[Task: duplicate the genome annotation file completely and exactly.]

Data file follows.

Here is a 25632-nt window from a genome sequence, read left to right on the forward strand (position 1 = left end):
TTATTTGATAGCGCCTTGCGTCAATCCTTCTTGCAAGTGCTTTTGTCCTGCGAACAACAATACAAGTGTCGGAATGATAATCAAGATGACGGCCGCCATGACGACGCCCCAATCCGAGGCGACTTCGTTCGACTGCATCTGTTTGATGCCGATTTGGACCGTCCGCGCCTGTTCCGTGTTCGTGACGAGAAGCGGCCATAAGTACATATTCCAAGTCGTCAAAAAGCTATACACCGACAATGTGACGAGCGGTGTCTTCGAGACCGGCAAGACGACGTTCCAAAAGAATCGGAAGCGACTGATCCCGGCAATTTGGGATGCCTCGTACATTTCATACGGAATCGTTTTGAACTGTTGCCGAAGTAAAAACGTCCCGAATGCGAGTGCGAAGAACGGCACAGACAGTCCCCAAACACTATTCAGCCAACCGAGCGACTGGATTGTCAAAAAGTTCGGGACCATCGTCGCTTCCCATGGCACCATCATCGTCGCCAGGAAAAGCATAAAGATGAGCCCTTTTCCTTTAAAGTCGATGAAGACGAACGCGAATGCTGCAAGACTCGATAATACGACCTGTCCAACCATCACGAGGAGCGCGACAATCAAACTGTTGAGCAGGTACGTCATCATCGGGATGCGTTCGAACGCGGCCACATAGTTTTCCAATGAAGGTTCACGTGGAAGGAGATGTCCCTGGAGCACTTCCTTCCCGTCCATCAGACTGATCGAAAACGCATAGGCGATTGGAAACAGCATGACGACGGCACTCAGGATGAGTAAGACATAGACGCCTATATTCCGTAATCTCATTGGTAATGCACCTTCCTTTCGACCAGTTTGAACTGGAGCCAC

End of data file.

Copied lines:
Here is a 25632-nt window from a genome sequence, read left to right on the forward strand (position 1 = left end):
TTATTTGATAGCGCCTTGCGTCAATCCTTCTTGCAAGTGCTTTTGTCCTGCGAACAACAATACAAGTGTCGGAATGATAATCAAGATGACGGCCGCCATGACGACGCCCCAATCCGAGGCGACTTCGTTCGACTGCATCTGTTTGATGCCGATTTGGACCGTCCGCGCCTGTTCCGTGTTCGTGACGAGAAGCGGCCATAAGTACATATTCCAAGTCGTCAAAAAGCTATACACCGACAATGTGACGAGCGGTGTCTTCGAGACCGGCAAGACGACGTTCCAAAAGAATCGGAAGCGACTGATCCCGGCAATTTGGGATGCCTCGTACATTTCATACGGAATCGTTTTGAACTGTTGCCGAAGTAAAAACGTCCCGAATGCGAGTGCGAAGAACGGCACAGACAGTCCCCAAACACTATTCAGCCAACCGAGCGACTGGATTGTCAAAAAGTTCGGGACCATCGTCGCTTCCCATGGCACCATCATCGTCGCCAGGAAAAGCATAAAGATGAGCCCTTTTCCTTTAAAGTCGATGAAGACGAACGCGAATGCTGCAAGACTCGATAATACGACCTGTCCAACCATCACGAGGAGCGCGACAATCAAACTGTTGAGCAGGTACGTCATCATCGGGATGCGTTCGAACGCGGCCACATAGTTTTCCAATGAAGGTTCACGTGGAAGGAGATGTCCCTGGAGCACTTCCTTCCCGTCCATCAGACTGATCGAAAACGCATAGGCGATTGGAAACAGCATGACGACGGCACTCAGGATGAGTAAGACATAGACGCCTATATTCCGTAATCTCATTGGTAATGCACCTTCCTTTCGACCAGTTTGAACTGGAGCCAC